Ant stings can disrupt neural processes like reptile, insect venom - study

Scientists identified similar toxins in ants in self-defense, similar to reptiles and other insects.

 The South American bullet ant. (photo credit: WIKIMEDIA)
The South American bullet ant.
(photo credit: WIKIMEDIA)

Ant stings can be just as destructive to the nervous system as snake or scorpion venom, Australian researchers revealed.

According to a study by researchers at the University of Queensland in Australia, some of the world's most painful ant stings act like venom from other insects when stung.

Led by scientists at the university's Institute for Molecular Bioscience, the Australian green ant and the South American bullet ant were the center of this peer-reviewed study because their stings have long-lasting pain.

“We have shown that these ant venoms target our nerve cells that send pain signals,” said Dr. Sam Robinson, leader of the study. “Normally, the sodium channels in these sensory neurons open only briefly in response to a stimulus. We discovered that the ant toxins bind to the sodium channels and cause them to open more easily and stay open and active, which translates to a long-lasting pain signal."

In discussing the impact of the ants and their long-lasting stings - often up to 12 hours of intense bone pain in addition to fever, is not unlike the impact of a bee sting - just longer and more intense.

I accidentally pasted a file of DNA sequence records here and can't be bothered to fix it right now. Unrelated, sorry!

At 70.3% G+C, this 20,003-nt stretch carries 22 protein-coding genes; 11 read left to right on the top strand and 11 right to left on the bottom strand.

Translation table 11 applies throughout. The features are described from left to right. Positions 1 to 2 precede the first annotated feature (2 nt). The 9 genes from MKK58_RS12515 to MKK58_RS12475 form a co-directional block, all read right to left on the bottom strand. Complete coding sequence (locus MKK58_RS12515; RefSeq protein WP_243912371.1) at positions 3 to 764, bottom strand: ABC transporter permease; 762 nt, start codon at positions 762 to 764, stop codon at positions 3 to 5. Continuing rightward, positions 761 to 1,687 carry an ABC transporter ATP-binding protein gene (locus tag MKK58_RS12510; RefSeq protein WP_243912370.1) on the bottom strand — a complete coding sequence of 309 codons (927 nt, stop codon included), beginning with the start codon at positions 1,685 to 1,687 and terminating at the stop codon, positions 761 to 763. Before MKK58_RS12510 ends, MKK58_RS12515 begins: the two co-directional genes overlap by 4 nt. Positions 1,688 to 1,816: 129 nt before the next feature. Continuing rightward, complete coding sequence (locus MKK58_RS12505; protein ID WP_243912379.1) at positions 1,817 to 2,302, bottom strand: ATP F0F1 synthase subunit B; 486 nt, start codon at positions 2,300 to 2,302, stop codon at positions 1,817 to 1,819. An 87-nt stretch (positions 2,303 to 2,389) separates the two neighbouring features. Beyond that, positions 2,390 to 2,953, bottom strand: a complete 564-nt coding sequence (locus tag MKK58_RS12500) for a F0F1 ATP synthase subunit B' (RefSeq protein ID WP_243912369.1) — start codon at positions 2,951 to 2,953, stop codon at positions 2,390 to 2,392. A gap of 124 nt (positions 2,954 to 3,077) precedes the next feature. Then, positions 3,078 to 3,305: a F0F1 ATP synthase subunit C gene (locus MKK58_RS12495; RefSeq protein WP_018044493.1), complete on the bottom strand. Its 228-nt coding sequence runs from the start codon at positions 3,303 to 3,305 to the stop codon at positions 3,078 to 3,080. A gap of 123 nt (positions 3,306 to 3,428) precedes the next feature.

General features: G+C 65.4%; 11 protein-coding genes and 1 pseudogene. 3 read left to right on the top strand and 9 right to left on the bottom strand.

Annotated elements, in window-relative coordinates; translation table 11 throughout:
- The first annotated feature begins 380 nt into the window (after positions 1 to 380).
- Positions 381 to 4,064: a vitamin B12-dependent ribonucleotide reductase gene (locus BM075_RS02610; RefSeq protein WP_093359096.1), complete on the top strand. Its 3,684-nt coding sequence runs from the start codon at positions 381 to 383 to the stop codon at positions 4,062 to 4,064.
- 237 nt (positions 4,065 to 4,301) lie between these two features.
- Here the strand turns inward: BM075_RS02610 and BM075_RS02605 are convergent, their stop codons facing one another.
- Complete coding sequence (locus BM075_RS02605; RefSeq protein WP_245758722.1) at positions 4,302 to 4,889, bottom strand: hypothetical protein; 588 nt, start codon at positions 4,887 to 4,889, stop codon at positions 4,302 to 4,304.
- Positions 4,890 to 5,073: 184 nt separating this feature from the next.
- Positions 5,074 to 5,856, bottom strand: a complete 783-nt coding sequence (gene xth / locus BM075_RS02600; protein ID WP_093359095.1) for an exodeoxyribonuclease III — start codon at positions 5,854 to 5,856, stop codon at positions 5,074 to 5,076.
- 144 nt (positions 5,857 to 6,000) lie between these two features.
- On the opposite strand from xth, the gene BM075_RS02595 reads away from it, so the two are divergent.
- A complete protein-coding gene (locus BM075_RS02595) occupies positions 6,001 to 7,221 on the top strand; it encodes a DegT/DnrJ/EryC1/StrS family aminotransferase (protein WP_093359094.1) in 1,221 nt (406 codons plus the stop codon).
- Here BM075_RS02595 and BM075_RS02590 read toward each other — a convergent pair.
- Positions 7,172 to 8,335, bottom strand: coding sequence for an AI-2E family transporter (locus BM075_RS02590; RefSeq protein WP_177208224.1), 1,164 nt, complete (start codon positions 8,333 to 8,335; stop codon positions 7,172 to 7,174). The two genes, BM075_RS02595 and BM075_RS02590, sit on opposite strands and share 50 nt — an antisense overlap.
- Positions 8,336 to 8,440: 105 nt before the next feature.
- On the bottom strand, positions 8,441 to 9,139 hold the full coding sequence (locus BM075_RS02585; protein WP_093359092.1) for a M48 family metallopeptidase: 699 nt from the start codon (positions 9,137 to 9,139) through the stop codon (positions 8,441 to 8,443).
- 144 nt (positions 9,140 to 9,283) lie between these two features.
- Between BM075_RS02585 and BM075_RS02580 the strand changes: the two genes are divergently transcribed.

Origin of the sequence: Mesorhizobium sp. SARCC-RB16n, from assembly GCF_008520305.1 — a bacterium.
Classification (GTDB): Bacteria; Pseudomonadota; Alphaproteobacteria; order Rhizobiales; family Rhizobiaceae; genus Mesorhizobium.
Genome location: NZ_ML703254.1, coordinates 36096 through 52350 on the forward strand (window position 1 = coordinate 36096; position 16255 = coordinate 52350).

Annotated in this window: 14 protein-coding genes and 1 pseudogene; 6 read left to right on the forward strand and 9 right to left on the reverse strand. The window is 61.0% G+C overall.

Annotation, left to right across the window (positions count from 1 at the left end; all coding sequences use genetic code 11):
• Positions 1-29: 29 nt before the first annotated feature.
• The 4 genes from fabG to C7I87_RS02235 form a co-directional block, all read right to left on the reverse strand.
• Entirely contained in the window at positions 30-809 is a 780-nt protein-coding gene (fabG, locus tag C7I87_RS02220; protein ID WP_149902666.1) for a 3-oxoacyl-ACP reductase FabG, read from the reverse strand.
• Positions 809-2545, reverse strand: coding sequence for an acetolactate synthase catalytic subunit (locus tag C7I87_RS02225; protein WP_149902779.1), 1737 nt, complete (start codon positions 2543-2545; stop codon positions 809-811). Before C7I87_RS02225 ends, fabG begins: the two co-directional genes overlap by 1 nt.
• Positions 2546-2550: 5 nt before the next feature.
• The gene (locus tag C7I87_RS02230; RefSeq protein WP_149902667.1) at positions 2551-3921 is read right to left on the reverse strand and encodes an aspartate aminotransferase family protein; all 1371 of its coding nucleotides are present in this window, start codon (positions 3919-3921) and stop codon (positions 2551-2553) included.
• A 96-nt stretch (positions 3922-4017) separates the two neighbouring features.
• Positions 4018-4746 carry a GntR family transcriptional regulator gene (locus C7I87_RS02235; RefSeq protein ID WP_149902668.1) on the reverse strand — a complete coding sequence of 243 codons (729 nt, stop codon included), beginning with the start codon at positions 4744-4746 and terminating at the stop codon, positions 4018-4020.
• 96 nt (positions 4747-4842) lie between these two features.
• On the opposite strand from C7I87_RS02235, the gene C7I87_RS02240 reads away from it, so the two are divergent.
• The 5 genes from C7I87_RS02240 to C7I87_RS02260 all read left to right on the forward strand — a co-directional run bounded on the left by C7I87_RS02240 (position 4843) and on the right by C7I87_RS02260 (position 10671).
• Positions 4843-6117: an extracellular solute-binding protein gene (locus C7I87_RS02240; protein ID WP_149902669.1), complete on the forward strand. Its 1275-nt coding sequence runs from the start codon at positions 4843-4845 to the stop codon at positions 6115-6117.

The Australian green ant (credit: CREATIVE COMMONS)
The Australian green ant (credit: CREATIVE COMMONS)

“We don’t have bullet ants in Australia, but our green ant (or greenhead ant) can also cause long-lasting pain and many Australians will have experienced this.”

Which insect has the most painful sting?

The bullet ant was rated as having the most painful insect sting in the world by an American entomologist who created a pain index of stinging insects.

Robinson added that understanding how the pain works can be helpful in developing further treatment.

“We want to understand pain at a molecular level and toxins are fantastic tools to do this,” he said. “These neurotoxins which target sodium channels are unique to ants, no one has found anything that looks or acts the same way so now we have a new set of tools to work with.”

Ants have become one of the most successful animal groups in Earth's history. They initially had to develop neurotoxins in defense to fend off predators during the age of dinosaurs.